Images of the Time Lord wandering confused and rumpled through the hallways of the Ship flicked through his mind and Jack could feel his heart sinking as he struggled to free himself of the bedclothes. The last time this had happened the Doctor has disappeared for days on end before turning up near the console room, unsure of where and when he was; asking if Nyssa was awake yet (forcing Jack to look her up), as he was quite sure the quantum experiment she was working on had gone out of phase again. Jack had bundled him into his own bed, shushing him with soothing nonsense and promising to help the Doctor find her in the morning, even as the man fussed about vector locking and how random quantum expulsions could knock the TARDIS out of the Vortex.

This time he hadn’t disappeared a few days beforehand. Jack had gone to bed with a bellyful of the Doctor’s excellent tea (as well as a few rounds of Jammy Dodgers), content with the world and his place within it, the Doctor’s cheery ‘Goodnight, Captain.’ still bouncing around in his skull long after he had succumbed to sleep.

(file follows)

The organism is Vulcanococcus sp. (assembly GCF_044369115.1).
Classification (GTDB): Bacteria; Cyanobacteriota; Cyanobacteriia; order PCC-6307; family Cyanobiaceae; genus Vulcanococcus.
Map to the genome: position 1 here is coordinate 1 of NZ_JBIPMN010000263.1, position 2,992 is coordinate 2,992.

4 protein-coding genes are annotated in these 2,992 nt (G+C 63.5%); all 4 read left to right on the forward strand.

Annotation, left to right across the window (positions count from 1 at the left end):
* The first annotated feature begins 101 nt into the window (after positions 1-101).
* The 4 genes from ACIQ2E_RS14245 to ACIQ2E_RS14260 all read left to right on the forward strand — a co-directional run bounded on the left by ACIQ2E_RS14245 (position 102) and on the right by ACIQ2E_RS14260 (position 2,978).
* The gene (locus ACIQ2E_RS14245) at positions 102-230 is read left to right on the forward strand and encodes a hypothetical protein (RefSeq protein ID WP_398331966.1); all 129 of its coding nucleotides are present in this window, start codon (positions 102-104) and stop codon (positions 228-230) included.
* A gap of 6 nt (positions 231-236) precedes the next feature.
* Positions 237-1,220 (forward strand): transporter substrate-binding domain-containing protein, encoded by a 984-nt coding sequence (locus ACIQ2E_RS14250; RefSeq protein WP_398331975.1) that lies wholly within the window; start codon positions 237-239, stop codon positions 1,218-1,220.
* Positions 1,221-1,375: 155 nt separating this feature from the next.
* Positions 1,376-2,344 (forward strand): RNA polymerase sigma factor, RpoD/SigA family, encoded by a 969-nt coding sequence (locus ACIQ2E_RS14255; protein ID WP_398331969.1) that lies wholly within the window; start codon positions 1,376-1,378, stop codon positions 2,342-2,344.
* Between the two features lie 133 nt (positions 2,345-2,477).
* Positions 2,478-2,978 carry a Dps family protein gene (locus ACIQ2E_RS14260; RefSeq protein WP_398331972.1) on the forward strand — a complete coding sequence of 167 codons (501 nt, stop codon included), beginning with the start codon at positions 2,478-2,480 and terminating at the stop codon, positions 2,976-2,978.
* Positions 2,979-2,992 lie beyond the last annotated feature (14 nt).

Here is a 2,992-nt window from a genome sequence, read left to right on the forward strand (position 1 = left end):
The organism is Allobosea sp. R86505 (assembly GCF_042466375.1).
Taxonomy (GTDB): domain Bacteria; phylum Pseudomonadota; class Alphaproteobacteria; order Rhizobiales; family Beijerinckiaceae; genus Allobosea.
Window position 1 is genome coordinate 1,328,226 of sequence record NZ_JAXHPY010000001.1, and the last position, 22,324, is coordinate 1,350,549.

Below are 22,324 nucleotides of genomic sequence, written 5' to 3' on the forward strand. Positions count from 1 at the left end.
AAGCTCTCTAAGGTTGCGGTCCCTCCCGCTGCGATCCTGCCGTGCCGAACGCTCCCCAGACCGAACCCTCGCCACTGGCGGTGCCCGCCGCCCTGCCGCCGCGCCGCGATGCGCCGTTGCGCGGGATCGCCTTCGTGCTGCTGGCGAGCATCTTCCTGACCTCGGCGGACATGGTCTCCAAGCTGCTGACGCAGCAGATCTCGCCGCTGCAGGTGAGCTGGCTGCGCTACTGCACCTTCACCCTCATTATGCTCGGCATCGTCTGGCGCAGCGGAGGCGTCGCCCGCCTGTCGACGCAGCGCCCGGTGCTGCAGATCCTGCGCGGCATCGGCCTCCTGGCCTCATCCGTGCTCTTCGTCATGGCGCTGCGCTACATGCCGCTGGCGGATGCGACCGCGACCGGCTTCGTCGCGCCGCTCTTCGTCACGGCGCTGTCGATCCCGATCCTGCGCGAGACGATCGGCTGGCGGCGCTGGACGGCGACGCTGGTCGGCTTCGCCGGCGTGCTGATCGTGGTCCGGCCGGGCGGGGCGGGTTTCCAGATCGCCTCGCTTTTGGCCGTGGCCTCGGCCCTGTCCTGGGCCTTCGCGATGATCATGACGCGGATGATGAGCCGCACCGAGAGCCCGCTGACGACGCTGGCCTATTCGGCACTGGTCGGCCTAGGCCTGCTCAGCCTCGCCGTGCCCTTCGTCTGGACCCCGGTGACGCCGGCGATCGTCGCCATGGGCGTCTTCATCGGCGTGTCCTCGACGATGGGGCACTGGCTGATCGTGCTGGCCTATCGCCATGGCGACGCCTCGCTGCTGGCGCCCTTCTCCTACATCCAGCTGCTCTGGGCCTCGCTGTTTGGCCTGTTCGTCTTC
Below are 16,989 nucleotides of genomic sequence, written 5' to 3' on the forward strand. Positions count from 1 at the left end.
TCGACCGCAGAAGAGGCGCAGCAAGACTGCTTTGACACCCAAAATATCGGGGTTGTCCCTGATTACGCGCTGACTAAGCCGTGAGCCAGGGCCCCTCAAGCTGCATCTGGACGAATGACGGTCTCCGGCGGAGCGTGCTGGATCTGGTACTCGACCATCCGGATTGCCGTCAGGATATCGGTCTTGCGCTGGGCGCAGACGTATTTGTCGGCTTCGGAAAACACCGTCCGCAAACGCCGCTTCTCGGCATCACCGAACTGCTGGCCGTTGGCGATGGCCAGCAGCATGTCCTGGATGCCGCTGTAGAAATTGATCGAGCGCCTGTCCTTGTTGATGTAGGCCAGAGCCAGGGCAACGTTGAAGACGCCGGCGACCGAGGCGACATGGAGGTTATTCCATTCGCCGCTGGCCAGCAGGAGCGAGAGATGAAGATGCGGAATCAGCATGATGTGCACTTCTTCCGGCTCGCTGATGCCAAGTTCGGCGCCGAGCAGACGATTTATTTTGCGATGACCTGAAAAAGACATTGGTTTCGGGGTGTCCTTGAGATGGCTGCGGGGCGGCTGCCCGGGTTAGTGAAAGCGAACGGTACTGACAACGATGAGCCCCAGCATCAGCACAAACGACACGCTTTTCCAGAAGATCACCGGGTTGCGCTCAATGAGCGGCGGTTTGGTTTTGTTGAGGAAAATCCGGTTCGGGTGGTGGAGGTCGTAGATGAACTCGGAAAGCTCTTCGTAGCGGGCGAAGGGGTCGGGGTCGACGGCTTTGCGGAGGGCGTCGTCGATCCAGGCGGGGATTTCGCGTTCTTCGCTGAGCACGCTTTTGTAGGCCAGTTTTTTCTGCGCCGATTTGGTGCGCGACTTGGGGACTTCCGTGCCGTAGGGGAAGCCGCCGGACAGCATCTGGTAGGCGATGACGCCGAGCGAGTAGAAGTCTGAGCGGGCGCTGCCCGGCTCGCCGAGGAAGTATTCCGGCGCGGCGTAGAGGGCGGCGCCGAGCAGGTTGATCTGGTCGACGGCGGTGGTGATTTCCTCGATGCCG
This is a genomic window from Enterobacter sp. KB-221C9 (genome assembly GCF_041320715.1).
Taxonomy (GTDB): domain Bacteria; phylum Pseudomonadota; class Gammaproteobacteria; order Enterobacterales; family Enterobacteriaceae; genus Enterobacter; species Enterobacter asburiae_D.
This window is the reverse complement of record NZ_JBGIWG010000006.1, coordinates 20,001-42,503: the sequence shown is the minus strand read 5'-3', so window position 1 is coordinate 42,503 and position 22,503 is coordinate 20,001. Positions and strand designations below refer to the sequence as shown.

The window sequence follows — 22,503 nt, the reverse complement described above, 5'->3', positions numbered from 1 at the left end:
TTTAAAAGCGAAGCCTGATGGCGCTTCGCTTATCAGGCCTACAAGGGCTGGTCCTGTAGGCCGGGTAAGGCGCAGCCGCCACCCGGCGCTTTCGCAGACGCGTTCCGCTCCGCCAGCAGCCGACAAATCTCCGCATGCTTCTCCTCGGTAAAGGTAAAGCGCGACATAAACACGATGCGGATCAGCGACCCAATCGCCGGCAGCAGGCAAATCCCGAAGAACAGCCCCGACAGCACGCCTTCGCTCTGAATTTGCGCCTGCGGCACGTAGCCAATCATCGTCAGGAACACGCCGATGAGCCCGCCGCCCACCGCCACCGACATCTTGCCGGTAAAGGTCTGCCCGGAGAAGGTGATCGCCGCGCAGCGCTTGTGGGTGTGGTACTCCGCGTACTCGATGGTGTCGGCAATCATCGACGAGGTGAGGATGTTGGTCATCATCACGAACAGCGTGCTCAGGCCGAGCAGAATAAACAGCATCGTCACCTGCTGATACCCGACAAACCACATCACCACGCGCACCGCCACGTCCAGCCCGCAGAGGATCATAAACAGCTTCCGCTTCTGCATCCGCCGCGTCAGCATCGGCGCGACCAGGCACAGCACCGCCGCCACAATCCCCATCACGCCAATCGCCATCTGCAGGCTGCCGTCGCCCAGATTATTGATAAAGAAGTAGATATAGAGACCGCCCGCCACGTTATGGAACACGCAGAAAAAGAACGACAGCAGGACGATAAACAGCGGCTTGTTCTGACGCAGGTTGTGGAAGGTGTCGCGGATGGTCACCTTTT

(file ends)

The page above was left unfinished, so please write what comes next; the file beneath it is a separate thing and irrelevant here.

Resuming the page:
Dread clawed at his gut as he made his way to his feet, approaching the Time Lord as if he were a frightened wild animal, not an all-powerful being with the eternity of time and space at his fingertips. The Doctor never moved from his slump in the doorway, shoulders bowed with misery, head cocked to one side as he (likely) watched Jack move towards him. Whether he recognized him remained to be seen, but really, Jack wasn’t too worried about that. The Doctor hadn’t reacted (so far) in this state to Jack’s…unnaturalness – so while he stayed cautious in that regard, he somehow knew the Doctor wouldn’t attack him. He just might run though – and while he was in this fugue, anything could happen to him.

“Jack?” The Doctor queried in a small voice. “Jack are you – ”

“I’m right here, Doc,” Jack soothed, almost within hand’s reach, but unwilling to close the distance and touch the man yet, still not sure exactly where the Time Lord’s head was at.

“I can’t – I can’t find her,” the Doctor said plaintively, expressive hands too still and lost as they dangled by his sides. “I have…I have to tell her…”

“Tell her what?” Jack prompted, knowing (somehow) that he could touch him now, that he could anchor him to reality with a brush of his fingers – he was just unsure of how (or where) to start.

“I don’t,” the Doctor started to say, then shook himself with a start, backing out of Jack’s doorway as if he had just realized where he was.

“Doctor – ”

“I’m sorry,” the Doctor murmured, that terrible bewilderment leaking into his voice and spilling like acid against Jack’s skin. “She’s not…I’m sorry, Jack. I didn’t mean to wake you. You should go back to bed.”